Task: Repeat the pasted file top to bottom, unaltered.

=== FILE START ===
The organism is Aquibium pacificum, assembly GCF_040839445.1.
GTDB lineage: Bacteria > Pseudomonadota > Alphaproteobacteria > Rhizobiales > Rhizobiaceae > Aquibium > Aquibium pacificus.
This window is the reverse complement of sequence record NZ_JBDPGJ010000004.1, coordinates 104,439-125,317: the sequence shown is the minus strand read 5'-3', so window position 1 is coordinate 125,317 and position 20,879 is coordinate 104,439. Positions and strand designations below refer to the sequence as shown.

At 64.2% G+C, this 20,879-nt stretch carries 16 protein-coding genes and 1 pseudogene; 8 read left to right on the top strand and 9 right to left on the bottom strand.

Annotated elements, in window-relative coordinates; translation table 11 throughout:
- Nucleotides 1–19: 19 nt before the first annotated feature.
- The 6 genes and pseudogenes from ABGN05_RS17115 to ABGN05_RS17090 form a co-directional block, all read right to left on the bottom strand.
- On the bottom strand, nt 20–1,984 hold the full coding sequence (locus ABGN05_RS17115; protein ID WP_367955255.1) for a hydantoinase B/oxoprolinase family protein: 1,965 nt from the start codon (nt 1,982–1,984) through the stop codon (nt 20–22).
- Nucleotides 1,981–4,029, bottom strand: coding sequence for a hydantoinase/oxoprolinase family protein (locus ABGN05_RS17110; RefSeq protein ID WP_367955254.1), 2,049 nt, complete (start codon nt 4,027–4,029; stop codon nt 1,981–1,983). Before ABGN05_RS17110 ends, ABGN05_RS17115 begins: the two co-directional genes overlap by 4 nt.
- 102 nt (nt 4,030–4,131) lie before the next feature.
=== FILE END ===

The organism is Aquibium pacificum, assembly GCF_040839445.1.
GTDB lineage: Bacteria > Pseudomonadota > Alphaproteobacteria > Rhizobiales > Rhizobiaceae > Aquibium > Aquibium pacificus.
This window is the reverse complement of sequence record NZ_JBDPGJ010000004.1, coordinates 104,439-125,317: the sequence shown is the minus strand read 5'-3', so window position 1 is coordinate 125,317 and position 20,879 is coordinate 104,439. Positions and strand designations below refer to the sequence as shown.

At 64.2% G+C, this 20,879-nt stretch carries 16 protein-coding genes and 1 pseudogene; 8 read left to right on the top strand and 9 right to left on the bottom strand.

Annotated elements, in window-relative coordinates; translation table 11 throughout:
- Nucleotides 1–19: 19 nt before the first annotated feature.
- The 6 genes and pseudogenes from ABGN05_RS17115 to ABGN05_RS17090 form a co-directional block, all read right to left on the bottom strand.
- On the bottom strand, nt 20–1,984 hold the full coding sequence (locus ABGN05_RS17115; protein ID WP_367955255.1) for a hydantoinase B/oxoprolinase family protein: 1,965 nt from the start codon (nt 1,982–1,984) through the stop codon (nt 20–22).
- Nucleotides 1,981–4,029, bottom strand: coding sequence for a hydantoinase/oxoprolinase family protein (locus ABGN05_RS17110; RefSeq protein ID WP_367955254.1), 2,049 nt, complete (start codon nt 4,027–4,029; stop codon nt 1,981–1,983). Before ABGN05_RS17110 ends, ABGN05_RS17115 begins: the two co-directional genes overlap by 4 nt.
- 102 nt (nt 4,030–4,131) lie before the next feature.